ISSUE SIX
February 1999

Sharon Cumberland


THE CORTLAND REVIEW

INTERVIEWS
 
Henry Taylor

POETRY
 
Mark Bibbins
 
Sharon Cumberland
  Philip Dacey
  Daniela Gioseffi
  Brent Goodman
  Mark Halperin
  Ben Howard
  Stellasue Lee
  Linda Lerner
  John McKernan
  DeWayne Rail
  David Rigsbee
  Peter Robinson
  Terry Savoie
  Joseph Stanton
  Mary Winters

REVIEWS
 
David Grayson

TRANSLATIONS
 
Lloyd Schwartz

FICTION
 
Rosa Shand
  Daniela Gioseffi

Sharon Cumberland Pushcart Prize nominee Sharon Cumberland has appeared in Ploughshares, The Iowa Review, Beloit Poetry Journal, and Verse. She earned a Ph.D. in English from the City University of New York, and currently teaches American Literature and Poetry at Seattle University.
Starling Road    Click to hear this piece in real audio


I.  On Starling Road the families, intact
and kindly, gathered in the evenings on
their pillowed lawns. An old-gold evening sun
stroked cats who strolled from palm to palm, resting
in lugustrum hedges or stretching on
magnolia trunks in glossy arcs.   The kids
seemed not to dash or run, but glide along
the asphalt softening in the heat, heads bent
and flashing in the sun.  The youngest ones
pumped down the road on tricycles, with Moms
in tow.  We loved the shuffling fronds above
our heads, the pools behind our homes.  Citrus
dropped off trees like ancient fantasies
of abundance: tangerines, Parson Browns, limes
and grapefruit fell uneaten in the grass.
No robbers came, no naughty kids grew up
there—not even traffic moved above a crawl.
The neighbors, in an evening ritual,
would greet each other on that cradle road,
the lush green, gold-flecked breast of Starling Road.

II.  Across the street and up from us lived Phil
and Eleanor.  They had a boy and girl
named Mark and Donna—fixtures in the yard—
who had a lonely air because there were
no peers precisely either age  (eight or
nine, nine or ten)  to play with.  They followed
after teenagers, and babies in their
strollers, but mostly played alone or with
each other.  They had a dog named Snowbell—
a poodle-ette with dirty paws and the foolish,
jolly face of growing puppies.
Donna in particular would dog our
steps and call to us to "come see this," or
"look what I can do,"  before the cartwheel
or the dog-entangled summersault.  I
wished I could oblige those kids by being
twelve years younger—Mark and Donna had
a winning melancholy.  Sometimes I'd give
in and chase them screaming, barking through
the yards, up one side of Starling Road and down
the other, until I saw myself: a
woman in a dress and high-heeled sandals
acting silly.  I'd leave them suddenly,
leave them wondering what they did to make
me go away.  I see their slight figures
in the yard, and hear their "please, please, please"
like distant chickees at my back. "Please come back!"

III.  Alternating with their rounds of school
and boredom and "Go play outside," was the
thrill of the unexpected: Eleanor
was a woman given to drama. She
had a gift for hauling in the doubters
and rounding up support for sudden schemes.
Phil, bemused, would go along, but the kids
would explode in their enthusiasm:
"Guess what we're going to do! We're going to be
colonials, and wear knickerbockers
and bonnets! My Mom is making outfits
for us all!" And sure enough, in front of
their house appeared the Liberty Bell on
a trailer. Every weekend for a year we'd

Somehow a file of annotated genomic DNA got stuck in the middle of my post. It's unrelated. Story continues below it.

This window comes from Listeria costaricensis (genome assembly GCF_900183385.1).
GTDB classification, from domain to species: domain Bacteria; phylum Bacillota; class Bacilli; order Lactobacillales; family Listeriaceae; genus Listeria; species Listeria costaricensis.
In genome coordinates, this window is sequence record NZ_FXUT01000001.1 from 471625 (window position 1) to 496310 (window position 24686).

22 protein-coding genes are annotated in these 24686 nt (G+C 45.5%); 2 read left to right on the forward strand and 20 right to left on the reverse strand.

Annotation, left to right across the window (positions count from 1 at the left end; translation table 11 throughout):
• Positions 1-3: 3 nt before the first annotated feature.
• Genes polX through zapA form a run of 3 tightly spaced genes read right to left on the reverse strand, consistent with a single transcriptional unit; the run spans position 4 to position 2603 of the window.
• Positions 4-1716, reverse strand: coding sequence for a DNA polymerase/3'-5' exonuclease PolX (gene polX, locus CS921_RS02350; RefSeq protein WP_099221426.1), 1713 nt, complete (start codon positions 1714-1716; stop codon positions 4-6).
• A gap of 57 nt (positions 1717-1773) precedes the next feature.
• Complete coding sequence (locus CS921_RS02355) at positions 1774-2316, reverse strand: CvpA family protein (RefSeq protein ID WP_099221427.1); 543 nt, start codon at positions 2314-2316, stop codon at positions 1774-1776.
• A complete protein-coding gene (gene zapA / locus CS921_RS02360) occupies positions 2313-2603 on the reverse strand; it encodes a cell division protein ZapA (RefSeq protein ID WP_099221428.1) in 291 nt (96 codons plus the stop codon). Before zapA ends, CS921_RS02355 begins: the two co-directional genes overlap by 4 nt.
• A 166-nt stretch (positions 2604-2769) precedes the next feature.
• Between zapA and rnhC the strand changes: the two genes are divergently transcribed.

see them troop out in their costumes to drive
the bell to local shopping malls, churches
and VFW halls.  Even Snowbell
had a cunning tri-corn cap with ear-hole.
I see Eleanor, her busy, frantic
face beneath a laced mob-cap slapping at
the kids for screaming, jumping, walking on
her train, tense with significance and fear
her kids would misbehave, the car not start.
That Hallowe'en, when Mark and Donna  came
to the door for chocolate kisses,
their costumes were out at the knee, hems down, frayed,
like midget refugees from Valley Forge.

IV.  Even so, what could have prepared the souls
of Starling Road for this catastrophe?
One afternoon in Spring the kids came home
from school, Killarney Elementary School,
to be killed by their waiting mother. She
killed herself as well, and Snowbell, too. We
never knew why; Eleanor shot them all.
Did she hide the gun, so not to
frighten them, and sent them to their rooms to
wait? They might have thought they got in trouble
for neglecting chores or homework, pesky
tasks that hover over childhood—perhaps
they sulked. Or she might have done it better—
she might have made them snacks and had them play
quietly alone.  At the worst, the one,
Mark, perhaps, may have heard the shot that killed
his sister, or the reverse. Donna may
have heard her brother's bullet, and held her
Snowbell to her heart, and wondered if the
thumping in her chest was what she heard,
before her mother came into the room
with tears and eyes that said we can't go back
now, we're committed.
                                     Phil found them in their
beds like pearls, each in a red shell. Snowbell
lay in Donna's arms like her own true child.
One might think the neighborhood that held us
all for decades in its yellow shawl of
light, its wax-white gardenia, verbena-
scented air, would not recover from a
traitor: no alarm exists to warn a
child from its mother. How could this be
home, that has a mark like Pilate's unwashed
hands? Or Cain, the bloody Cain? My parents
left the old homestead a few years later—
the pool, the trees—too much with kids grown up
and gone away.  Their condo complex is
lovely in its way: the lakes, the lawns, the
same unsilted, wine-like air and light that
falls on dogs and guns and kids alike. While
Starling Road remains; its pastel houses
still recline on beds of green Bermuda
grass beneath the torpid sky: empty, white.

 

 

Sharon Cumberland: Poetry
Copyright 1999 The Cortland Review Issue SixThe Cortland Review